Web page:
Car Reviews

(Update: Confirmed) Why Tesla Customers Are Riled Up Over This Charging Rumor

Tesla Mobile Connector bundle with a carrying case, connector cable, and household outlet adapter.

You know how Apple stopped including a charger with the iPhone? Yeah, it looks like Tesla could pull the same trick. According to a new rumor, the Mobile Connector Bundle, which lets you plug your Tesla into any home outlet, may not be included with future Tesla purchases.

Update, 4/19/22 10:37 am Eastern: Tesla confirms that vehicles ordered after April 17th won’t include the Mobile Connector Bundle. According to Elon Musk, usage for the Mobile Connector is “super low,” so it “seemed wasteful” to bundle the charger with every car.

New Tesla buyers can add the Mobile Connector Bundle to their purchase for $200. The bundle costs $275 when purchased separately. Cars ordered before April 17th should include the bundle.

This rumor comes from Drive Tesla, which discovered a slight change to the wording in Tesla’s Design Studio. Previously, a card titled “Easy Charging” explained that customers can conveniently charge their vehicle “using the included Mobile Connector Bundle.” Tesla sneakily removed the word “included” from this card without any clarification, and now, customers are upset.

A one-word change to Tesla’s Design Studio shouldn’t be a big deal. And to be clear, other parts of the company’s website still call the Mobile Connector Bundle an “included” accessory.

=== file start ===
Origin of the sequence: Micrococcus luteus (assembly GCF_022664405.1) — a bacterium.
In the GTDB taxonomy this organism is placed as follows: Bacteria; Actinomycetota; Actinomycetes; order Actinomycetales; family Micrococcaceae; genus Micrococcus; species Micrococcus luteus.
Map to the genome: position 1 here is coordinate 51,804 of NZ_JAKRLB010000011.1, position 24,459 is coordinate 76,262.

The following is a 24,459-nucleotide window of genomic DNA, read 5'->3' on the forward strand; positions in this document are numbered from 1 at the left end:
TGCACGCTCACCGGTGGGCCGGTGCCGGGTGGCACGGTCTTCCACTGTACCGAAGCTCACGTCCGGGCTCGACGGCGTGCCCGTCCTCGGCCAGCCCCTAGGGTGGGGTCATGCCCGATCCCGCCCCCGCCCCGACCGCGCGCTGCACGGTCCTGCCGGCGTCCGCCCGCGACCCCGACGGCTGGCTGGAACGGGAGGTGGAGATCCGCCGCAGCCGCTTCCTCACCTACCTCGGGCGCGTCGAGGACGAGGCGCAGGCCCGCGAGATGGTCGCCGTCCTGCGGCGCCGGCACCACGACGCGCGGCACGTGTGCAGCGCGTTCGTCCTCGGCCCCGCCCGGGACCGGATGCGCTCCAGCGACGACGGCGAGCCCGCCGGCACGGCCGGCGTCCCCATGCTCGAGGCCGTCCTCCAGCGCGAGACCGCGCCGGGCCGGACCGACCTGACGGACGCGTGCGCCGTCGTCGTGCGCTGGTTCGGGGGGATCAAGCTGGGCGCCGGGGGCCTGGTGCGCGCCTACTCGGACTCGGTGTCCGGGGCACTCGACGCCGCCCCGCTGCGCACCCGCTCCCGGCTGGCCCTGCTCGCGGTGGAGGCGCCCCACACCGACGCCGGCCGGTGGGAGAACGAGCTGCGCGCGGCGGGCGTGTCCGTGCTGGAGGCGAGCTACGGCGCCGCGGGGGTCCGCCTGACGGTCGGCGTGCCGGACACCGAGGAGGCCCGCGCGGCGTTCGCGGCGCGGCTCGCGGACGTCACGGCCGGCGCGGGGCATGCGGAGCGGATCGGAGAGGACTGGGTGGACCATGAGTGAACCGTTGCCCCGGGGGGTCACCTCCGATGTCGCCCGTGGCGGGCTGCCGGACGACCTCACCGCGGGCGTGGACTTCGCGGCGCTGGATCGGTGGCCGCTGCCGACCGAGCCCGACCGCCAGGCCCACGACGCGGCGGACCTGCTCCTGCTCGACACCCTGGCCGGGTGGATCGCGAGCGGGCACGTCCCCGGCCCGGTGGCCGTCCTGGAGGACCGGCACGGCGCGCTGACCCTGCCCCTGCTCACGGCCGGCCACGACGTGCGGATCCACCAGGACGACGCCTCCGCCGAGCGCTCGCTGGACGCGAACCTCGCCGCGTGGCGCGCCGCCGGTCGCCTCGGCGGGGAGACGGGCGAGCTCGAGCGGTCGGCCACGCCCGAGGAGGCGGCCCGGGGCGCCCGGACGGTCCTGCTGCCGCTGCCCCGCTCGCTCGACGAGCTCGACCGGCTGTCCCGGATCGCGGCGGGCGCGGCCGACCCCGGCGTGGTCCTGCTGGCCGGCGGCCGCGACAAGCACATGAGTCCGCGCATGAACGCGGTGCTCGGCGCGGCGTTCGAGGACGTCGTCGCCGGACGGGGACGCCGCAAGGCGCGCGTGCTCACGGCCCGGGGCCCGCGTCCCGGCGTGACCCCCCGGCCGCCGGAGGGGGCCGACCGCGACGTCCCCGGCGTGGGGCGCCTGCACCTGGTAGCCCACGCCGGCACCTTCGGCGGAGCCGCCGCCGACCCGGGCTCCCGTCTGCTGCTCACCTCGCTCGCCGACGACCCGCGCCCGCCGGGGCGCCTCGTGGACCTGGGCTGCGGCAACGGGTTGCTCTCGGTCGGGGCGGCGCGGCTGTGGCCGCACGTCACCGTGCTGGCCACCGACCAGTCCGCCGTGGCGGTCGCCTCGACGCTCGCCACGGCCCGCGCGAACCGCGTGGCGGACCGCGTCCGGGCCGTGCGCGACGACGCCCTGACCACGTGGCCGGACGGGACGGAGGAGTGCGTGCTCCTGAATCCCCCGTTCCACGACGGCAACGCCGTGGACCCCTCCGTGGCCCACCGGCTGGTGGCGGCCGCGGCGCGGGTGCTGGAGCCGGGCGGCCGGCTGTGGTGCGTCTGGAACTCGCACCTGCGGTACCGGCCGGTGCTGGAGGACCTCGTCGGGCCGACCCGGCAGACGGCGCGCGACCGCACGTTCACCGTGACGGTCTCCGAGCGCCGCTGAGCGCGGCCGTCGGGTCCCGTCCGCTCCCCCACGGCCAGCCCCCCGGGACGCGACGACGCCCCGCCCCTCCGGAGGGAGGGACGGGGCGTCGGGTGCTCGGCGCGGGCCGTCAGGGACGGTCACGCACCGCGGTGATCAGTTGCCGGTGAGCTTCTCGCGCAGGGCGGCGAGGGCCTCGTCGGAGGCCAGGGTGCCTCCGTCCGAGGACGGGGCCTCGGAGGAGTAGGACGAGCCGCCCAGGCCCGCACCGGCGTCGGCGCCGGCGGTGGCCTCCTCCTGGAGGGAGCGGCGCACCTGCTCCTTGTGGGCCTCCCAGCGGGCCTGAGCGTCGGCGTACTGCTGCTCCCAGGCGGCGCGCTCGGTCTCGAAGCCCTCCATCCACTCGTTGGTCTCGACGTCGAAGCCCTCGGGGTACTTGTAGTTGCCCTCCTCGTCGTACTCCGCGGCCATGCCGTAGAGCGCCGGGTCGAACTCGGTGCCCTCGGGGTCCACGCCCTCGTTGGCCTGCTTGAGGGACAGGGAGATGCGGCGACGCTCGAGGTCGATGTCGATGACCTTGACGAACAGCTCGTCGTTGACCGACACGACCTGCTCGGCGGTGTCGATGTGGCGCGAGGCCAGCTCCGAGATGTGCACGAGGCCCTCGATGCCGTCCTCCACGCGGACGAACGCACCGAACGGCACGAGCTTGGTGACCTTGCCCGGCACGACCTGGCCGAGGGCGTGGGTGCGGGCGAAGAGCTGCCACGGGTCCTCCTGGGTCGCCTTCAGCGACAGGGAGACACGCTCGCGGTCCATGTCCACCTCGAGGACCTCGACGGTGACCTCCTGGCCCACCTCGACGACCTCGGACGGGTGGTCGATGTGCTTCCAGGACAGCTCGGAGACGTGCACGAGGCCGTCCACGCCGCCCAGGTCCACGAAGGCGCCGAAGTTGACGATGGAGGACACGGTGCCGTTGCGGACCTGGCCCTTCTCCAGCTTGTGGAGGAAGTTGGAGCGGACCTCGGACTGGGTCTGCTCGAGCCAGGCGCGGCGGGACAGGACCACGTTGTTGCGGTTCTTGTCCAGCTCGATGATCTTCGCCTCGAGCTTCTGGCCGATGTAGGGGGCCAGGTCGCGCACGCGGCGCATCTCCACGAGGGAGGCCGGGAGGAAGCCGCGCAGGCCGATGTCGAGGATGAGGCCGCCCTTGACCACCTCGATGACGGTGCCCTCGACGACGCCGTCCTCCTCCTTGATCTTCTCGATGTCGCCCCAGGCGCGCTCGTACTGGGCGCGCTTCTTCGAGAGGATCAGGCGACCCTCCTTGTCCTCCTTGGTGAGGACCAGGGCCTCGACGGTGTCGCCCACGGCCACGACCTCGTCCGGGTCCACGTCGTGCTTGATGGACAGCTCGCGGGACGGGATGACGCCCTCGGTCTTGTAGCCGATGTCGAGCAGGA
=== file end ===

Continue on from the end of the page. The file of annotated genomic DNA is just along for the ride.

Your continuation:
But Tesla tends to make small changes to Design Studio before unveiling popular announcements, including price hikes and vehicle delays. Additionally, the Mobile Connector Bundle is sold out on Tesla’s webstore, which could indicate a supply shortage. This rumor, while rocky, is somewhat realistic.

A banner on the Tesla website stating the following: "Charge anywhere there is electricity. Most range used for daily driving can be topped off using the Mobile Connector Bundle and a 110V household outlet, or upgrade to a 220V Tesla Wall Connector for the best home charging experience. For long distance travel, Model Y adds up to 162 miles of range in just 15 minutes using Tesla's Supercharger network, getting you back on the road, sooner."

Okay, but why would drivers care about this rumor? Charging a Tesla with a 110v home outlet is an awful experience—it’s incredibly, super-duper slow. You’re already dropping $60k on a car; why not buy a proper charging solution?

Here’s the thing; charging from a home outlet isn’t ideal, but it’s often the most convenient option for renters or people who don’t use their car very often. Also, it’s not like a speedy charging station is always in reach. If you’re visiting family or stranded in the sticks, charging your Tesla with a 110v outlet is better than nothing.

If this rumor actually comes true, I worry that other carmakers will follow in Tesla’s footsteps. It’s like what we saw with the iPhone. Apple stopped including charging bricks with its phones, claiming that customers already have chargers, and other phone manufacturers played copycat. (For reference, a decent phone charger costs at least $20, and the Tesla Mobile Connector Bundle is $275.)

There’s only one way to confirm this rumor, by the way. We have to wait for Tesla customers to report on whether their car included a Mobile Connector Bundle. If you just received a Tesla and it didn’t come with the charging bundle, feel free to email me at [email protected]

Source: Drive Tesla